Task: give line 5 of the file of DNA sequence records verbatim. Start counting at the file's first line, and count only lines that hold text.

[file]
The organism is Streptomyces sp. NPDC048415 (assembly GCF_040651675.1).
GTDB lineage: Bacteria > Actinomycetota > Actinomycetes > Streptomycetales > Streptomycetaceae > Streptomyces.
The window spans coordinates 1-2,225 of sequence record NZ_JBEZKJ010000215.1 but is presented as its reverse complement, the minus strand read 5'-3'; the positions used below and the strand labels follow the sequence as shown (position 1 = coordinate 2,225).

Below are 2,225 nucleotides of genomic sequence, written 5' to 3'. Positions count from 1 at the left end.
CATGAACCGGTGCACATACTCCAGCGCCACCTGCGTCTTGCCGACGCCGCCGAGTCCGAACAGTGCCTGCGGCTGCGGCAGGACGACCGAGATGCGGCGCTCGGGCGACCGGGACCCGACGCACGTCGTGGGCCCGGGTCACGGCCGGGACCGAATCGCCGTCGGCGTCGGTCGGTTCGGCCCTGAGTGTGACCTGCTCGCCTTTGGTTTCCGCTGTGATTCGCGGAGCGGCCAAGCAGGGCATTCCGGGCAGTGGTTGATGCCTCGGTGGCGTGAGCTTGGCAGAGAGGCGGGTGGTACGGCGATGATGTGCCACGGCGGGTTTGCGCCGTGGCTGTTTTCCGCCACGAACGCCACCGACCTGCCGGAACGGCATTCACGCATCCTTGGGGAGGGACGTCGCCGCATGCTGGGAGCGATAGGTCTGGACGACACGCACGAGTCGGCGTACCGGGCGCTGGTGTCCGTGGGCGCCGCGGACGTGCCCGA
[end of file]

CATGAACCGGTGCACATACTCCAGCGCCACCTGCGTCTTGCCGACGCCGCCGAGTCCGAACAGTGCCTGCGGCTGCGGCAGGACGACCGAGATGCGGCGCTCGGGCGACCGGGACCCGACGCACGTCGTGGGCCCGGGTCACGGCCGGGACCGAATCGCCGTCGGCGTCGGTCGGTTCGGCCCTGAGTGTGACCTGCTCGCCTTTGGTTTCCGCTGTGATTCGCGGAGCGGCCAAGCAGGGCATTCCGGGCAGTGGTTGATGCCTCGGTGGCGTGAGCTTGGCAGAGAGGCGGGTGGTACGGCGATGATGTGCCACGGCGGGTTTGCGCCGTGGCTGTTTTCCGCCACGAACGCCACCGACCTGCCGGAACGGCATTCACGCATCCTTGGGGAGGGACGTCGCCGCATGCTGGGAGCGATAGGTCTGGACGACACGCACGAGTCGGCGTACCGGGCGCTGGTGTCCGTGGGCGCCGCGGACGTGCCCGA